It is especially frustrating when these documents are asked after having waited so long, and to provide these documents may take several months for some. While many waiting parents may already have these documents in hand, others may have misplaced them or lost. One reader complained, “Has the agency say anything about delays because you now have to get these additional documents? How utterly frustrating? Even more frustrating is that there is NOTHING WE CAN DO, but comply!”
I wish I had a magic wand where I could just grant all the wishes come true.
In my earlier blogs, I mentioned that by August 2012, 90% of the quota for the year 2012 has been fulfilled under the older adoption laws (to expedite as many as possible before the new law kicked in by August 2012). The remaining 10% would be used to process under the new adoption laws as the agencies, the Ministry of Health and Welfare (MOHW), and the Family Court will need some time to learn and apply the new laws into the adoption process.
This process is still continuing, and to date about half of the remaining 10% cases have been approved with the EPs from the MOHW. The approved EPs were then submitted to the Family Court by the agencies. The remaining half has been submitted for EP requests just recently, thus completing the quota set for 2012 (even though they haven’t been fully processed yet).
In the past, when the adoption files were submitted to the MOHW for EP request, the agencies typically attached the translated summary of home study reports. However, under the new law, the original home study reports must be attached along with the translated summary. Apparently the lawyers in the Family Court felt that the translated summary version of the home study report isn’t enough to verify what type of families the children were being sent to.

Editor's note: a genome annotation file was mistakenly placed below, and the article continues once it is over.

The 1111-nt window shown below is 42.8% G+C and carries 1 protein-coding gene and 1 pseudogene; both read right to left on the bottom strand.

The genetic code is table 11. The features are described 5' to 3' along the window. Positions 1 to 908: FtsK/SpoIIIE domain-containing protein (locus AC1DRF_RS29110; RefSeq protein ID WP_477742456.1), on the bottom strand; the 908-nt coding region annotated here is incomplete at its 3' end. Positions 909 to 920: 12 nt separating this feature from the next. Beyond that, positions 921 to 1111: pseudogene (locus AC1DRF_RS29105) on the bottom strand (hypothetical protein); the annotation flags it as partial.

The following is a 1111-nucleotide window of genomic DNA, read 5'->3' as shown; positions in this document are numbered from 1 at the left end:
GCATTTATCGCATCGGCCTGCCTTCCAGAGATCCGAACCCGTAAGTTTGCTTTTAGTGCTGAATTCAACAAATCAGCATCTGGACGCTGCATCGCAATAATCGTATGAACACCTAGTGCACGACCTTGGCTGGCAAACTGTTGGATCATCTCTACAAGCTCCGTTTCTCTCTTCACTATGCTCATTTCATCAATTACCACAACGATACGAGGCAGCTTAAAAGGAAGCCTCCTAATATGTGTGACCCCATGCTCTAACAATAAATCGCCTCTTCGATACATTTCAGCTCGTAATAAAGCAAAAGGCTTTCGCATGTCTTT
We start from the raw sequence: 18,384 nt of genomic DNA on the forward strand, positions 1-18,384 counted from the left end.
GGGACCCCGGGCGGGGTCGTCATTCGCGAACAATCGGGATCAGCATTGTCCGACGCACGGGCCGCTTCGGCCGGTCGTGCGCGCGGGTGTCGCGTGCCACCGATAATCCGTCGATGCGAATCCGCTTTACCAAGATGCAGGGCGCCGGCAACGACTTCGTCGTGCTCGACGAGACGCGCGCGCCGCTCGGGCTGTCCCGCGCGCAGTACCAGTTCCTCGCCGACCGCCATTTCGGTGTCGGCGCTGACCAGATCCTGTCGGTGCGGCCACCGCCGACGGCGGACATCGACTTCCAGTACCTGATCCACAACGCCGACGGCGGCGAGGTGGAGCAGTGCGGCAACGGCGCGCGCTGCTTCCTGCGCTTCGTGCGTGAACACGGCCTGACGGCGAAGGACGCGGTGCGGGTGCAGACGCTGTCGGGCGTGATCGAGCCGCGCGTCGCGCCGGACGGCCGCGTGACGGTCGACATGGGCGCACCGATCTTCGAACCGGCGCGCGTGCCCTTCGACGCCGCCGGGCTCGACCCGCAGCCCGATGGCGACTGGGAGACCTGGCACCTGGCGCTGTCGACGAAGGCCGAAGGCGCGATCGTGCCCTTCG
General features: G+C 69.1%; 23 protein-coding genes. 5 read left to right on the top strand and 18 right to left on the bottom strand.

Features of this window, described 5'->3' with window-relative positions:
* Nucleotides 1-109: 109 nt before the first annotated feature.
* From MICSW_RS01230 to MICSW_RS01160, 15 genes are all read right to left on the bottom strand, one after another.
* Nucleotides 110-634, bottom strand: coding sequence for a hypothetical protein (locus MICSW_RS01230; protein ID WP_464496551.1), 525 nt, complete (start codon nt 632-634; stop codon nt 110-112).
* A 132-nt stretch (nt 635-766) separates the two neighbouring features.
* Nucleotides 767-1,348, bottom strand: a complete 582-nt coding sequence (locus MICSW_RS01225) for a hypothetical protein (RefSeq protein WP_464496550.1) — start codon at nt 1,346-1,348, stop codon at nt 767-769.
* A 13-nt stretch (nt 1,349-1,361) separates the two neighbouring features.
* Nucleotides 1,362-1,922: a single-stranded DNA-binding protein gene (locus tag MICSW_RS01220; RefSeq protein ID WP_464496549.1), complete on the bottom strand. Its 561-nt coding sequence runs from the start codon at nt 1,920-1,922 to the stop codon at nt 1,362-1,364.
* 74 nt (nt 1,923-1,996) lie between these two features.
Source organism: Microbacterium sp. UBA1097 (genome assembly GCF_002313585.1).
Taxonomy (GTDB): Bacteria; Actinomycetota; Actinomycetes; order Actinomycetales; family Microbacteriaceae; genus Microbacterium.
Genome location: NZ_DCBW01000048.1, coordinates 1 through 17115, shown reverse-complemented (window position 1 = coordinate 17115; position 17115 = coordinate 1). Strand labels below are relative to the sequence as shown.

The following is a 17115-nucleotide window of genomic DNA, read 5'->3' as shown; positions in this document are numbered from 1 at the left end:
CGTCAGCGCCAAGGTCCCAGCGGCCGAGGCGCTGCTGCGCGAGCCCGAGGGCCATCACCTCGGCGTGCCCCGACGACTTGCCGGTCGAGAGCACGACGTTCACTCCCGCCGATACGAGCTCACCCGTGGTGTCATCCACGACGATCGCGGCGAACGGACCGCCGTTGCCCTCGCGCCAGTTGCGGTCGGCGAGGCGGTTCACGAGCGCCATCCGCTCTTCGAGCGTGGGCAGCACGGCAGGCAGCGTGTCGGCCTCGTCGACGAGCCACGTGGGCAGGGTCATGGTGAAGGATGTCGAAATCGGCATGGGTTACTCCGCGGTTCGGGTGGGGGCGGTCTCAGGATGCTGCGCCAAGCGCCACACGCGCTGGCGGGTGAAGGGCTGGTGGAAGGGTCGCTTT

So the Family Court has asked the agencies to provide the proper documentations to show that the adopting parents and their children mentioned in the home study reports can be properly verified through birth certificates, marriage certificates, and certificate of citizenship. As a country being prepared to ratify The Hague Adoption Convention, Korea feels that this is a necessary part of the adoption process.
Apparently in the past some agencies required some portion of the documents, but not all of them. Especially, not all agencies asked for the birth certificates of children living with the adopting parents. So in anticipation of this and the requirements by the Family Courts for the documentation, the agencies have started to request the additional documents to comply with The Hague Adoption Convention.
Unfortunately for many, the requests for such documentations should have been made early in the adoption process by the agencies, but I don’t think the agencies could have anticipated that. It is especially hard for many waiting parents as they have waited so long, and to think that additional efforts to prepare and obtain the documents may add additional months on top of their waiting period…it would be very frustrating for anyone.
So it would be very prudent for all the agencies to ask such documentations from the new applicants. And for those who are still in the process and waiting, you don’t want to find out about the requirements of these documents late in the process. So I suggest that you take the action to start the document preparations if you haven’t already done.
In the meantime the agencies in Korea are waiting for the new quotas for the year 2013 to be issued to them by the MOHW (the three agencies have not been informed about the new quotas yet). But the quota level assigned to each agency will depend on the number of domestic placements the agencies have completed in the year 2012, and other minor factors. But as expected, the quota will be 10% lower this year than the last year.